DNA and Protein Synthesis Grade 10 Ohio Standards Connection: Life Sciences Benchmark C Explain the genetic mechanisms and molecular basis of inheritance. Indicator 5 Illustrate the relationship of the structure and function of DNA to protein

More information

Objectives. Disclosures 4/22/2012. Next-Gen DNA Sequencing in Prenatal Screening for Down Syndrome: How is it best used? Barbara M.

Objectives. Disclosures 4/22/2012. Next-Gen DNA Sequencing in Prenatal Screening for Down Syndrome: How is it best used? Barbara M. Next-Gen DNA Sequencing in Prenatal Screening for Down Syndrome: How is it best used? Barbara M. O Brien, MD Women & Infants Hospital Alpert Medical School of Brown University Providence, RI Women & Infants

More information

A simple, safe blood test that offers highly sensitive results

A simple, safe blood test that offers highly sensitive results A simple, safe blood test that offers highly sensitive results A non-invasive test that assesses the risk for chromosome conditions such as Down syndrome and includes an optional analysis of fetal sex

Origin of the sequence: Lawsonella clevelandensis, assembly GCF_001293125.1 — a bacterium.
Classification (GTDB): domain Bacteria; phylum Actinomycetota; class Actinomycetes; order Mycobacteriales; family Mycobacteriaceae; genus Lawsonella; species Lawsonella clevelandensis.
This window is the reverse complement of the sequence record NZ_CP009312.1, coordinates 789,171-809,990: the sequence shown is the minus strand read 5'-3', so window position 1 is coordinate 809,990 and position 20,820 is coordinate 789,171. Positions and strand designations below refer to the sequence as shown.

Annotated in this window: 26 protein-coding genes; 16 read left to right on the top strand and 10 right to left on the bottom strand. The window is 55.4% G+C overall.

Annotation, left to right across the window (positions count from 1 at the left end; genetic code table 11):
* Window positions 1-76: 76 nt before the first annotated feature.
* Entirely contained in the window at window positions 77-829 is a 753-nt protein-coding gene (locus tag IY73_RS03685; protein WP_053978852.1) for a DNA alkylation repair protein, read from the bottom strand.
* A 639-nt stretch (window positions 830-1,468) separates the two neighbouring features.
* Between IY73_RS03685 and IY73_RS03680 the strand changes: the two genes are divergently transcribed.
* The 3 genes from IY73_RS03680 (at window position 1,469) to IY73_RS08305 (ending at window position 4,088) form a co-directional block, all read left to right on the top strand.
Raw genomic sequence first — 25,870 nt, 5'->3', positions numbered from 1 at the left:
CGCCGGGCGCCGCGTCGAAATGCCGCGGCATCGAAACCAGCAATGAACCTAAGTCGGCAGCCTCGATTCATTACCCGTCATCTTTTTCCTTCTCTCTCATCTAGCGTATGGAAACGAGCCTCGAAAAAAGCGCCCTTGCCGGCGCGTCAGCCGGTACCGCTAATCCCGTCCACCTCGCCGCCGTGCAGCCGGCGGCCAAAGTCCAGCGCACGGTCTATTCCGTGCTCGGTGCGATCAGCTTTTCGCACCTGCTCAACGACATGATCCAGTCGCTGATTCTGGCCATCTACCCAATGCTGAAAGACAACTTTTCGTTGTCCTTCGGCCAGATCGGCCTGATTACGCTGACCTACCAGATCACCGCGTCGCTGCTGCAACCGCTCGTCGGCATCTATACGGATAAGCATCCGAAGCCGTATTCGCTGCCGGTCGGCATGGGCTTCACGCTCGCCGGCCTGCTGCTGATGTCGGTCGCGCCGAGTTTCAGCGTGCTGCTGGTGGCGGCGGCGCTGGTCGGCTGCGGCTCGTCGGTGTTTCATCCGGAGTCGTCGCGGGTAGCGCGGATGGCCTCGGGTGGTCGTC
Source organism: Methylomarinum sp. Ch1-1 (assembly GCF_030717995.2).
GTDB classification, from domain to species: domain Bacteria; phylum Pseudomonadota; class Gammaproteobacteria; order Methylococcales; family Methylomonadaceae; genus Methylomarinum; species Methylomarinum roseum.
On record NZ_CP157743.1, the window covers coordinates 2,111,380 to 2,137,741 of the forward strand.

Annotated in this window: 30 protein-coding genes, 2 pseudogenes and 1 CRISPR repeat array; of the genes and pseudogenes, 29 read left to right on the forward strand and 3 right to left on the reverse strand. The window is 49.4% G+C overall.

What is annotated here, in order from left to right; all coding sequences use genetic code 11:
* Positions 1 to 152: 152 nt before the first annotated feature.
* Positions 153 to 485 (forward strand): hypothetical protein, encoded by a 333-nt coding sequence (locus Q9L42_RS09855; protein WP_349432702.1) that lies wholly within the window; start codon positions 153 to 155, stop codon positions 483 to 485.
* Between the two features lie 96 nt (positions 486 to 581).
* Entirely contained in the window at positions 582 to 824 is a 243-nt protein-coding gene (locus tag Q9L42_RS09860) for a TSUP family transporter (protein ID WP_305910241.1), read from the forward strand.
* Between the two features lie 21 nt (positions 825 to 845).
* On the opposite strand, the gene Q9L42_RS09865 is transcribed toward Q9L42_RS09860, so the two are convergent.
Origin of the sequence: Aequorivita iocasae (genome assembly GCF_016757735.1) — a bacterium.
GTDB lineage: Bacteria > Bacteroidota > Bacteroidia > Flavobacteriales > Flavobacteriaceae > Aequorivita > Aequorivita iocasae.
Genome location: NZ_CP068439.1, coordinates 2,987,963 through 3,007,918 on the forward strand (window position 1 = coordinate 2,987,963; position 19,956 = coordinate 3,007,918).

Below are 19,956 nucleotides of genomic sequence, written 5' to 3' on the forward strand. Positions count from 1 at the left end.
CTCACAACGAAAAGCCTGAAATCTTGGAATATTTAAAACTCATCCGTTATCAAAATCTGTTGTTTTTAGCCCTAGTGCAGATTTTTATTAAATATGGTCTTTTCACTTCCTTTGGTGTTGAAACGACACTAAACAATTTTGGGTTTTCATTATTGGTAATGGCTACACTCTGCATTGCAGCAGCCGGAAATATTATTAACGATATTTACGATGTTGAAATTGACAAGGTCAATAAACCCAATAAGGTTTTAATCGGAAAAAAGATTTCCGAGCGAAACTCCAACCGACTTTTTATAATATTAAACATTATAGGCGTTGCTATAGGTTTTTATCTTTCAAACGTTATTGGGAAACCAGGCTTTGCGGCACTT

More information

RT-PCR: Two-Step Protocol

RT-PCR: Two-Step Protocol RT-PCR: Two-Step Protocol We will provide both one-step and two-step protocols for RT-PCR. We recommend the twostep protocol for this class. In the one-step protocol, the components of RT and PCR are mixed

More information

Grundlagen der Bioinformatik, SS 08, D. Huson, April 21,

Grundlagen der Bioinformatik, SS 08, D. Huson, April 21, Grundlagen der Bioinformatik, SS 08, D. Huson, April 21, 2008 7 2 Introduction to Molecular Biology We will start with a very short repetition of the basics of molecular biology, including a summary of